The majority of the books zero in on helping the job hunter write a great résumé and perform well in the hiring interview.

I would imagine the question “Why did you leave (or are leaving) your current job?” is discussed in many of these books.

So, what does that mean to you?

Well, it means there’s a good chance you’re going to get a rehearsed or prepared answer to this question.

To whatever extent possible, we want to cut through the rehearsed answer and get to why the person has left or is planning to leave.

Here’s one idea:

Before you ask the question directly of the applicant, ask a slightly different version of the question:

“Mary, if I were to contact your previous employer, what is he likely to say is the reason you left?”

If the person is currently employed, then of course this question wouldn’t be asked.

Mary has most likely not prepared herself for this version of the question, so you’re likely to get some information that you might not ordinarily get.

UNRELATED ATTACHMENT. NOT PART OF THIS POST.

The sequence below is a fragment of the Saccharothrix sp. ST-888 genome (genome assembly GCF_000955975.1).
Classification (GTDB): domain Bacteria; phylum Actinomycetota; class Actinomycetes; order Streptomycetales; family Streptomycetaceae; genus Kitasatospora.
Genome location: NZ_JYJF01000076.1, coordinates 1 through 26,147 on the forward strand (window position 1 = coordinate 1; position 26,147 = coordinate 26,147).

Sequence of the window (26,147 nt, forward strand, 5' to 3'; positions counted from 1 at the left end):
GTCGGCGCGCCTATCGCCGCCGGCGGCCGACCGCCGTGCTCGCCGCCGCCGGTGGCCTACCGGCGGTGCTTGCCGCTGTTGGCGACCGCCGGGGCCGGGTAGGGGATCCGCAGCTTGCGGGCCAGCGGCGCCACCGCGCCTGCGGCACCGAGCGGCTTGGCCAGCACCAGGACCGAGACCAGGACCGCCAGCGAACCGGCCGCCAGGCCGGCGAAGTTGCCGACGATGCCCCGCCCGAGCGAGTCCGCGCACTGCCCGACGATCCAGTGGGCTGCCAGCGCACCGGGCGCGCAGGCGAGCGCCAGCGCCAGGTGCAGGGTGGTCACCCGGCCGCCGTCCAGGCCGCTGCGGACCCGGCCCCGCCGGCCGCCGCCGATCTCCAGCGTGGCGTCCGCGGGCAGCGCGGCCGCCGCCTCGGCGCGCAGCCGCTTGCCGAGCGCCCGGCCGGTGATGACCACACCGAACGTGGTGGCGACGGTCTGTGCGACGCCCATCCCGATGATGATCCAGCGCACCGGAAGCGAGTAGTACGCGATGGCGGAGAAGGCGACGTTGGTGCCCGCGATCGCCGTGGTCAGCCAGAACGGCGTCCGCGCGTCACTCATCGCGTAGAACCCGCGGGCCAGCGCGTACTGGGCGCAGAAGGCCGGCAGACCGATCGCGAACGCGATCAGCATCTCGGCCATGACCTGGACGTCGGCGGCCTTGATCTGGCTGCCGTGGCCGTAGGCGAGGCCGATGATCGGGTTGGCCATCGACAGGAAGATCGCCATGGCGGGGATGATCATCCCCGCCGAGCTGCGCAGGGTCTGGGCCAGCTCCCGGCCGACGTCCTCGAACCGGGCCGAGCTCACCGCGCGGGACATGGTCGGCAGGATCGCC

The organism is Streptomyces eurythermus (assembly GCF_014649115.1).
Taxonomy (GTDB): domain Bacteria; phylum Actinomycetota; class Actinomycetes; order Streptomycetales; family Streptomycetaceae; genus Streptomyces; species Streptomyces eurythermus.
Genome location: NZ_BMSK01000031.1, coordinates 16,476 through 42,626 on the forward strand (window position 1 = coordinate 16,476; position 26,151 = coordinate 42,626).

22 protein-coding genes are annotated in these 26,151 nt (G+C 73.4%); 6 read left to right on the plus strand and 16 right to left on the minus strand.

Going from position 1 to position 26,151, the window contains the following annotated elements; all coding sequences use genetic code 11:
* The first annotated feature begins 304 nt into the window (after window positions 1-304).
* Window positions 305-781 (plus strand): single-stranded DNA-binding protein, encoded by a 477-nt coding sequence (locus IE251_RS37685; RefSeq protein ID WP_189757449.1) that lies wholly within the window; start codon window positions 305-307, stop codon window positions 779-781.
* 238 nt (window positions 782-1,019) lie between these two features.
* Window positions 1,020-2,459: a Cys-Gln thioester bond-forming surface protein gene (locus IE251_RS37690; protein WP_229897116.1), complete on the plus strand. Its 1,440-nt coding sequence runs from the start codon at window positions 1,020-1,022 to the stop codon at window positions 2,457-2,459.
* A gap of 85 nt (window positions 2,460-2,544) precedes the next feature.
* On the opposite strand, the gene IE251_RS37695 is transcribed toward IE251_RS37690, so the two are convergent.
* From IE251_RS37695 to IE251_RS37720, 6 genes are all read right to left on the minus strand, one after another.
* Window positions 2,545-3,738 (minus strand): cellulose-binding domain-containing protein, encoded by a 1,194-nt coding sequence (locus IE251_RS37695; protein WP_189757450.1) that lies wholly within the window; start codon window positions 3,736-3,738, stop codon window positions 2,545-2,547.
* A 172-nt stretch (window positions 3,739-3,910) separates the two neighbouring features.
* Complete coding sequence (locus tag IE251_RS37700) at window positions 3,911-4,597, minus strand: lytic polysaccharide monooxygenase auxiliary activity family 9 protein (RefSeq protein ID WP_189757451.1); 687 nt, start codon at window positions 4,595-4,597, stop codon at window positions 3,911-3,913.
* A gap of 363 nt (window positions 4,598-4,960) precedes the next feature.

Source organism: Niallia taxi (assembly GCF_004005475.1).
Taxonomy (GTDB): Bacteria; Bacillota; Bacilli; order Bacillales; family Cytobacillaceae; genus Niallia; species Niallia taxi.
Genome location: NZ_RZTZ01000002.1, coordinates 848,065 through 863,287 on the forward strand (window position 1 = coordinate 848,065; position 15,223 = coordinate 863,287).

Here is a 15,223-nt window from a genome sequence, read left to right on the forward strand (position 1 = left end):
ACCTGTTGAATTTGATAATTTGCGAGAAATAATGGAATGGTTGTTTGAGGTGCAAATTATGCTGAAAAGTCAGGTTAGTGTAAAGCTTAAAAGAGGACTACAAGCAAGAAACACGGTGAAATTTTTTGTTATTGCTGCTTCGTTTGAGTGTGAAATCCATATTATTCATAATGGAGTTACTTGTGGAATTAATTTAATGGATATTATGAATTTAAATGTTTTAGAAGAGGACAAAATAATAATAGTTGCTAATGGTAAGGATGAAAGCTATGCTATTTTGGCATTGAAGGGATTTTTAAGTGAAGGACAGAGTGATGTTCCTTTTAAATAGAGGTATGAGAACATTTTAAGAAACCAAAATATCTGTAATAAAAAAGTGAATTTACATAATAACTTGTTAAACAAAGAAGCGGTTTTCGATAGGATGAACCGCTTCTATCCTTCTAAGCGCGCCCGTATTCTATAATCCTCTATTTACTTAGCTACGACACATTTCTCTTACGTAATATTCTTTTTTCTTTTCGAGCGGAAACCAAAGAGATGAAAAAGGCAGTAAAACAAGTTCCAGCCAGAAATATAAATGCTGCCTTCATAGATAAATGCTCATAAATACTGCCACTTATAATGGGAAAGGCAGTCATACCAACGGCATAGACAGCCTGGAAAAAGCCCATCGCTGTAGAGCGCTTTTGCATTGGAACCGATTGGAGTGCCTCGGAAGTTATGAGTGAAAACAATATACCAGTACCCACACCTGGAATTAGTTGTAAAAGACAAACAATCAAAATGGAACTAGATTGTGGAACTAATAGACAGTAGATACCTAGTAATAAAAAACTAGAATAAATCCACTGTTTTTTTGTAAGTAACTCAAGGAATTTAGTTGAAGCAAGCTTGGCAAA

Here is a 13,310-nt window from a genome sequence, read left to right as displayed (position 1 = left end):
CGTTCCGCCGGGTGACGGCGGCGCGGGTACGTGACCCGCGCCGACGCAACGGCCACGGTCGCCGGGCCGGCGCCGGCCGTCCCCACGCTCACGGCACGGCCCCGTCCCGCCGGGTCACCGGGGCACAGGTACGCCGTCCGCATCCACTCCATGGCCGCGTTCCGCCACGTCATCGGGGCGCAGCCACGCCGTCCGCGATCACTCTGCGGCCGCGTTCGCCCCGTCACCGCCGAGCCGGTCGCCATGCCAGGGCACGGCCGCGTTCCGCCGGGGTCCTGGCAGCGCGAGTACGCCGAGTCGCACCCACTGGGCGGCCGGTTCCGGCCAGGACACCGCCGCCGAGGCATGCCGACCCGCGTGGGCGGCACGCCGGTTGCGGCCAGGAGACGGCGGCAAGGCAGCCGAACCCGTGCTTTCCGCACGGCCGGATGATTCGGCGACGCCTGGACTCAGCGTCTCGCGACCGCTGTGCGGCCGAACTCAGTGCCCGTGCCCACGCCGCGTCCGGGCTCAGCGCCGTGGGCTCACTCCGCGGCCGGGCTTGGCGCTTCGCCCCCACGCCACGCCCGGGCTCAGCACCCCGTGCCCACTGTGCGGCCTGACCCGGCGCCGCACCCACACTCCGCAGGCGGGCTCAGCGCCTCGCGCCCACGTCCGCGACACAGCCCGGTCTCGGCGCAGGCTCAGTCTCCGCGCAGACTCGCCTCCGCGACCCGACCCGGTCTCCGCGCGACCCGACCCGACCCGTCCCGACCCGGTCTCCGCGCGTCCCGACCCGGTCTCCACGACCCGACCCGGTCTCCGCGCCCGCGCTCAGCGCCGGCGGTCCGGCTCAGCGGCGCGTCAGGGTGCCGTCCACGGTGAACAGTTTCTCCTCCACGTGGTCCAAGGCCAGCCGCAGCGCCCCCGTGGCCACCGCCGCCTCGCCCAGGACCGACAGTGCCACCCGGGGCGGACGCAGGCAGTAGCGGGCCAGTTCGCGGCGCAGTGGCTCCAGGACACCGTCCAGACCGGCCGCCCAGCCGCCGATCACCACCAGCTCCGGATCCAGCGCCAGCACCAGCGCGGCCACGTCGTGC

Yes, this puts Mary on the spot. But, from my perspective, I believe it’s fair for you to hear how she views both sides of the coin.

Here’s another approach, this time with the person who is still employed but is out interviewing with you.

First, you would simply ask why Mary wants to leave her current job.

When she responds, you could say,

“I understand. Have you discussed with your employer that you are out looking for other employment?”

When that is answered, you could ask,

“With regards to the issue you mentioned that you feel is compelling you to end your employment there, to what extent have you discussed this with your employer?”

Now these types of questions I’m offering here are pretty direct questions. They may cause a bit of irritation on the part of the applicant. The answers you get may also demonstrate your candidate has a good sense of ethics.

Whatever you discover, it is likely to give you considerably more insight than a simple asking of “Why did you leave?”



To see how our employee test can help you bring better people on board watch this three minute video.